After uniting the Hawaiian kingdom, King Kamehameha the Great returned from Oʻahu to Historic Kailua Village in 1812 to rule from his compound at Kamakahonu.
Here, he could see the vast upslope crops known as the Kona Field System as well as the strategic positioning of Kailua Bay.
Reconstructed by King Kamehameha the Great between 1812 – 1813, the Ahuʻena Heiau (“red-hot heap” “burning altar”) is on the register of National Historic Landmarks as one of the most important of Hawaii’s historic sites.
This was the center of political power in the Hawaiian kingdom during Kamehameha’s golden years and his highest advisors gathered at Ahuʻena Heiau nightly.
Many descriptions and illustrations of the impressive Ahuʻena Heiau, the religious temple that served Kamehameha, were done by early voyagers. The distinctive anuʻu (oracle tower) indicated a heiau of ruling chiefs.
As Kamehameha rose to power, Ahuʻena was deemed among the most powerful heiau of the island of Hawaiʻi.
Ahuʻena Heiau served his seat of government as he ruled the Kingdom of Hawaiʻi.
It was a luakini or a temple where human sacrifice was conducted. Upon this temple was the Lana Nuʻu Mamao (Oracle Tower) a feature not a part of every heiau of that period.
As the King returned to Kailua in 1812, Kona was suffering from famine. Kamehameha directed his attention towards food production and care of the land.
He dedicated Ahuʻena Heiau to Lono, god of healing and prosperity of the land.
Ahuʻena became a heiau māpele, a thatched temple for the worship of Lono and the increase of food, concerned with success of crops. It was also used for the training of Liholiho as a future heir and for many political purposes.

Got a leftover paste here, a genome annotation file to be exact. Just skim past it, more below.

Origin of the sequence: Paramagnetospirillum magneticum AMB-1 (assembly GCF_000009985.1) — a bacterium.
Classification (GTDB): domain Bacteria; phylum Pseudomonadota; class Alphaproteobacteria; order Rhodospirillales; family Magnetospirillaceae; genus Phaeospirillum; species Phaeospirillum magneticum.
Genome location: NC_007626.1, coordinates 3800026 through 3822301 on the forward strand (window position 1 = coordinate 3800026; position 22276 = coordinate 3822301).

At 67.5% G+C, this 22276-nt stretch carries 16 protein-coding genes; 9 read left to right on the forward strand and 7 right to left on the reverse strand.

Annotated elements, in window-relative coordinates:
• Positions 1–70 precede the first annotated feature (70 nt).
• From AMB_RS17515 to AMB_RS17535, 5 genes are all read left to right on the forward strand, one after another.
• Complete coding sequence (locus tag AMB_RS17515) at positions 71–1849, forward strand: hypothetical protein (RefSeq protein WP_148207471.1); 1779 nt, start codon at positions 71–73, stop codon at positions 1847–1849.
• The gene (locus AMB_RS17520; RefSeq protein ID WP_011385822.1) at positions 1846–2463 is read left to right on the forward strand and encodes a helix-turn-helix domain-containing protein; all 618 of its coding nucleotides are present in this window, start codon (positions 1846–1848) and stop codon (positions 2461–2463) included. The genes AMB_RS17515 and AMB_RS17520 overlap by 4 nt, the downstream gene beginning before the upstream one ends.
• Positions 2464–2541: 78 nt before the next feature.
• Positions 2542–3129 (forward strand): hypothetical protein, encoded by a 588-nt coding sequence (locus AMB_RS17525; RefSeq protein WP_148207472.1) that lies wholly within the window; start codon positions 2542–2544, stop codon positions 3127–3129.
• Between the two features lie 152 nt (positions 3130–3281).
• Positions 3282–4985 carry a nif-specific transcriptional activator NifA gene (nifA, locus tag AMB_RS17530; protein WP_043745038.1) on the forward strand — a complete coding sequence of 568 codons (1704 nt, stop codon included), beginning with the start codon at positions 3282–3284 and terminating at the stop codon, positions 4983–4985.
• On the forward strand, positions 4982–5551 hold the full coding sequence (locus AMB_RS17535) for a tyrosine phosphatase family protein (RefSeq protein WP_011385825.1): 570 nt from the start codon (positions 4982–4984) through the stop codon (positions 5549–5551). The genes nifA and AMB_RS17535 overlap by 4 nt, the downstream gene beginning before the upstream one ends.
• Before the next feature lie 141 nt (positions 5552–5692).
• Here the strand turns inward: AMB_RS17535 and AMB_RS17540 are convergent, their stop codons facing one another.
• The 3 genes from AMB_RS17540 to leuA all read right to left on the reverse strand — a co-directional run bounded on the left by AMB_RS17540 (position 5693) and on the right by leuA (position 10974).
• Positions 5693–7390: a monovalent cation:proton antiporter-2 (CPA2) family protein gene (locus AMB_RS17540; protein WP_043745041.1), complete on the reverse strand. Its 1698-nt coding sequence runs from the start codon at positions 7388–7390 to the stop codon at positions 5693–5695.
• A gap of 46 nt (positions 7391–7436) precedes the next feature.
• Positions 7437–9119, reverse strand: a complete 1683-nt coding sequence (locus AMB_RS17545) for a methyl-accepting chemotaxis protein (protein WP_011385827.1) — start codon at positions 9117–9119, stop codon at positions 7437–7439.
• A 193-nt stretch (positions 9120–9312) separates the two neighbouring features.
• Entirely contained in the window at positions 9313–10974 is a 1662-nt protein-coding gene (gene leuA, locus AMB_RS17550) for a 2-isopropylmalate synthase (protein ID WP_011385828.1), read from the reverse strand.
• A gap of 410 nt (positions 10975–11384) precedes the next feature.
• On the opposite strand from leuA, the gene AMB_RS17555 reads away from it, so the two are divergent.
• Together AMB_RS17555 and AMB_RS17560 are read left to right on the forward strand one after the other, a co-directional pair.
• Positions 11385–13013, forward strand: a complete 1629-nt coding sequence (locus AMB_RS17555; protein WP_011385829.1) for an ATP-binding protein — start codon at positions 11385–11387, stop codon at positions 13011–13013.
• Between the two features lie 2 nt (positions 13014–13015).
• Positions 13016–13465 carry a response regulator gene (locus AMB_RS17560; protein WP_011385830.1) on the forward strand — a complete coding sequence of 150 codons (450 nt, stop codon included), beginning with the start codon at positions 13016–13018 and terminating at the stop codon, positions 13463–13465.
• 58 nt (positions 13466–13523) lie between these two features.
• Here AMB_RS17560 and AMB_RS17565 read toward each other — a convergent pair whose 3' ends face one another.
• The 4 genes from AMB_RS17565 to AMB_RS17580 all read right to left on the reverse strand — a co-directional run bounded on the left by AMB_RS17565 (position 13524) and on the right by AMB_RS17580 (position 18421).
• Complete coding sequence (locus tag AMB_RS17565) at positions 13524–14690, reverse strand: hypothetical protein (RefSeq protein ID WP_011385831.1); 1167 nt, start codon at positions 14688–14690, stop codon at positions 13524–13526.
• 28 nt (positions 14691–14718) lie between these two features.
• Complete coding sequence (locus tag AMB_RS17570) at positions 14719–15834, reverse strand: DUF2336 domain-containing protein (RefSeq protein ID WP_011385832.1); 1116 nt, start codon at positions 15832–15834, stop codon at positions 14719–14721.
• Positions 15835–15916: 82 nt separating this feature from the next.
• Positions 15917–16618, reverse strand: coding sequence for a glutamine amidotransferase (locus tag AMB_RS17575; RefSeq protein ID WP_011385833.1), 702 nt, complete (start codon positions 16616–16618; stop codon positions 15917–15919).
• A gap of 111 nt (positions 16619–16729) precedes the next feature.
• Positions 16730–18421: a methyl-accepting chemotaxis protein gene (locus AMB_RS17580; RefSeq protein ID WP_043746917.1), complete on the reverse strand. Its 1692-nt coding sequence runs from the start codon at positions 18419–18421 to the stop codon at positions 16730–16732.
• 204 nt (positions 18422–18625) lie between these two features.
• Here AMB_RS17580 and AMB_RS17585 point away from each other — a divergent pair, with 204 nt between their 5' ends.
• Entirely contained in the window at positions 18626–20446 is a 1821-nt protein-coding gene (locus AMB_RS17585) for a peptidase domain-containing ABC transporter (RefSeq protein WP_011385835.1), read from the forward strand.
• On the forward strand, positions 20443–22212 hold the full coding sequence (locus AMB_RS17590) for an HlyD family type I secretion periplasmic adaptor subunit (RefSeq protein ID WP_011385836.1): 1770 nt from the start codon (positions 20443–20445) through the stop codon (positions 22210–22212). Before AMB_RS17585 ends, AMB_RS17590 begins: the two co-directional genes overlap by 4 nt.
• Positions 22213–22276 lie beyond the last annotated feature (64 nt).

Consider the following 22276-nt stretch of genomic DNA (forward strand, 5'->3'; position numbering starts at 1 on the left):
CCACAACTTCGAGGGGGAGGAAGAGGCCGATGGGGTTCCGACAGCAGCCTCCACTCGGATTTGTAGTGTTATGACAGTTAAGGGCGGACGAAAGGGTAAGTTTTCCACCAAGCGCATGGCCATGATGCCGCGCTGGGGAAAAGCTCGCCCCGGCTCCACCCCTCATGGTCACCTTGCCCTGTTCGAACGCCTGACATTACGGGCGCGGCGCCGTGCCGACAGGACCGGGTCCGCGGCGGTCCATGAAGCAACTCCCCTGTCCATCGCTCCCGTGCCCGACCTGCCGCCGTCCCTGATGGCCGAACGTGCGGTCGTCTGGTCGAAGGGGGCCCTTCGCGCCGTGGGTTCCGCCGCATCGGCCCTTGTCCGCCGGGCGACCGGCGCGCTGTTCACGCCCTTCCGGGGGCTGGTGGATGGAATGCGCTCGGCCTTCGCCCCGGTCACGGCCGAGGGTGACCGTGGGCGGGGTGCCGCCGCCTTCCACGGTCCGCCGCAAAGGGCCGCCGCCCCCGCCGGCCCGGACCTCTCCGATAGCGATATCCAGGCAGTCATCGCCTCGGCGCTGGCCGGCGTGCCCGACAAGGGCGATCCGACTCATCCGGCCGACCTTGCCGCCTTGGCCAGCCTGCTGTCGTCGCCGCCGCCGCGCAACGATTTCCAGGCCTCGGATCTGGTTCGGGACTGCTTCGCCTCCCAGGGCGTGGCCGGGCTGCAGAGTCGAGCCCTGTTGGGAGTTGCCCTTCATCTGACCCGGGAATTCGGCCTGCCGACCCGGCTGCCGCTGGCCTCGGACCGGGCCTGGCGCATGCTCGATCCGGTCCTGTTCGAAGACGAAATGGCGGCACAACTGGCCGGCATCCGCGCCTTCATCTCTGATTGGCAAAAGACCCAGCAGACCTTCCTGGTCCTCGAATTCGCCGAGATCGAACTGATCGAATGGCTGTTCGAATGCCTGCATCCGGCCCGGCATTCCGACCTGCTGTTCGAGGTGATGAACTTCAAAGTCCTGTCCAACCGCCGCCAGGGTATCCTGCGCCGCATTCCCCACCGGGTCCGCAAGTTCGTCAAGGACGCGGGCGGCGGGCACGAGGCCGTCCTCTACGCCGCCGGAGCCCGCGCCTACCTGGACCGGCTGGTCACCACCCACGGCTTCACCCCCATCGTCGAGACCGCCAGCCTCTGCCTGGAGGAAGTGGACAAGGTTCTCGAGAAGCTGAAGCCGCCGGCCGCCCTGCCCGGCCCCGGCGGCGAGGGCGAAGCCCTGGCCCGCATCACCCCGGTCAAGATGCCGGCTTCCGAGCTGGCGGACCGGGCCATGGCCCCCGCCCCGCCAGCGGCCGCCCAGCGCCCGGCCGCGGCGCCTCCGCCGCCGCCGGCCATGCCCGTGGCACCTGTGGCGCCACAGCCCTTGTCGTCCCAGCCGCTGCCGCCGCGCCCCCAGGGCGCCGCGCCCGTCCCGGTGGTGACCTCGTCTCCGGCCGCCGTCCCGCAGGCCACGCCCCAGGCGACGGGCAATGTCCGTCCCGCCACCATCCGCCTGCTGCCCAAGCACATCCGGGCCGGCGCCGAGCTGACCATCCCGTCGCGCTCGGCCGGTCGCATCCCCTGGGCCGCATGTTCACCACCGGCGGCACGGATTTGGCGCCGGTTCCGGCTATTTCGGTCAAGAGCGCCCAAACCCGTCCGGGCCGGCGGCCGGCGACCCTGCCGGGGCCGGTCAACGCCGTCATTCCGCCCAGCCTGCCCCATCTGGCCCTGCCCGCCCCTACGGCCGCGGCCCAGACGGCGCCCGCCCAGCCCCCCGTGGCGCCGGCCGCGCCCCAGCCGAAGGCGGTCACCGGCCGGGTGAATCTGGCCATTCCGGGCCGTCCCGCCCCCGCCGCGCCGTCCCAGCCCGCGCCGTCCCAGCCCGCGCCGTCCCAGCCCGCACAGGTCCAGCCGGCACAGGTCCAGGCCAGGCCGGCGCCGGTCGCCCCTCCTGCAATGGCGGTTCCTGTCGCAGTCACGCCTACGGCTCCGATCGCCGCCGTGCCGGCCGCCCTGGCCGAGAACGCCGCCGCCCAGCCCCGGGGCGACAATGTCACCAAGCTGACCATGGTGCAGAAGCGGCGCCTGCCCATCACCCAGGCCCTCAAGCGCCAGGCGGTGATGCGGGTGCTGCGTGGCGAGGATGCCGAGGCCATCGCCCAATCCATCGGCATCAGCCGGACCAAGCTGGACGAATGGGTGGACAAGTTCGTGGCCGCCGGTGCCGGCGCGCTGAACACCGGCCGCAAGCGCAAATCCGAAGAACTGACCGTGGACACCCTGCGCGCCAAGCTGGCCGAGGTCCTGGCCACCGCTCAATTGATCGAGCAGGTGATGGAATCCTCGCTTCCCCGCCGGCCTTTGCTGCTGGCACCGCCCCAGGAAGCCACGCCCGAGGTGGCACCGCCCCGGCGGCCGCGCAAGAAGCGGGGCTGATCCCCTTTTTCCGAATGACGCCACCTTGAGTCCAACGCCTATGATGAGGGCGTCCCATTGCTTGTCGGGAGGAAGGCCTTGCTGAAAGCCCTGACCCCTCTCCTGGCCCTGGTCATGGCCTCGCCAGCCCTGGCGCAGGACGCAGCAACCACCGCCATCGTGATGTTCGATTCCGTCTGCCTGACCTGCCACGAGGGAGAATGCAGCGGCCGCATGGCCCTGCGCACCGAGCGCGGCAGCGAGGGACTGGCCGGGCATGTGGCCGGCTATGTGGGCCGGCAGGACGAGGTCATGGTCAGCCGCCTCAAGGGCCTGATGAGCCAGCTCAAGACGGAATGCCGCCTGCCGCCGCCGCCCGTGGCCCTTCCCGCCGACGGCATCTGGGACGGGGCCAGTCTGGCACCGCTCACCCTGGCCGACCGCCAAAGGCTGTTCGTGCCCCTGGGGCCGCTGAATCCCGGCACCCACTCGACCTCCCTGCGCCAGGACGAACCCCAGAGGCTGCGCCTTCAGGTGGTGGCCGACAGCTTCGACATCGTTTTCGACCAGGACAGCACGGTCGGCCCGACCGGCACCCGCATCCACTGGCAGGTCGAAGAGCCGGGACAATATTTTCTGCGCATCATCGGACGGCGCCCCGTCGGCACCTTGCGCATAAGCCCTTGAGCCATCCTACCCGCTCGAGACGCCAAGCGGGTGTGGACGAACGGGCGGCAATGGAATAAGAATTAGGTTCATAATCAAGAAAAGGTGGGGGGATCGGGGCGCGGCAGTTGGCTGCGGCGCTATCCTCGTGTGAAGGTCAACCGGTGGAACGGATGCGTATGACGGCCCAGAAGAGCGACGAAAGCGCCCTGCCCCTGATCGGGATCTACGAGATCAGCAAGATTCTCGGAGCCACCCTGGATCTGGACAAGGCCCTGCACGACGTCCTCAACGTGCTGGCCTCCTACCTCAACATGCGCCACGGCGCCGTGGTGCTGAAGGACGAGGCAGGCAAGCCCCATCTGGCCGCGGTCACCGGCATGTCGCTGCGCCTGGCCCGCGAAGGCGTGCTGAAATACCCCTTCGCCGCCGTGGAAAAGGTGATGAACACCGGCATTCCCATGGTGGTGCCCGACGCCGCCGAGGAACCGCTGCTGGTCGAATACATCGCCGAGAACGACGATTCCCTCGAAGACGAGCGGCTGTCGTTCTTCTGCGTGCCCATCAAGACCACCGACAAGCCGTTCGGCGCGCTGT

Three momentous events occurred here that established Ahuʻena Heiau as the most historically significant site in Hawaii:
- In the early morning hours of May 8, 1819 King Kamehameha I died here.
- A few months after the death of his father, in a time of political consternation and threat of civil war, Liholiho (Kamehameha II) broke the ancient kapu system, a highly defined regime of taboos that provided the framework of the traditional Hawaiian government.
- The first Christian missionaries from New England were granted permission to come ashore here on April 4, 1820.
In August of 1823 when the Reverend William Ellis visited the area he observed that Ahu`ena had been converted into a fort:
“Adjacent to the governor’s house stand the ruins of Ahuena, an ancient heiau, where the war-god was often kept, and human sacrifices offered.”
“Since the abolition of idolatry, the governor has converted it into a fort, has widened the stone wall next the sea, and placed upon it a number of cannon.”
“The idols are all destroyed, excepting three, which are planted on the wall, one at each end, and the other in the centre, where they stand like sentinels amidst the guns, as if designed, by their frightful appearance, to terrify an enemy.”
The present Ahuʻena was rebuilt in the 1970s as an accurate 2/3-scale model replica and continues to be restored and maintained.
The current restored Ahuʻena Heiau is more properly a restoration of Ahuʻena House, a personal/residential heiau built by Kamehameha sometime around 1813.
Today, beside the Heiau and the Hale Lua, the King Kamehameha’s Kona Beach Hotel holds their nightly lūʻau and Polynesian entertainment.
A community-based group, Ahuʻena Heiau Inc., formed in 1993 to permanently guide the restoration and maintenance of the property.
The image shows Ahuʻena Heiau as drawn by Choris in 1816; in addition, I have included a few other images in a folder of like name in the Photos section on my Facebook page.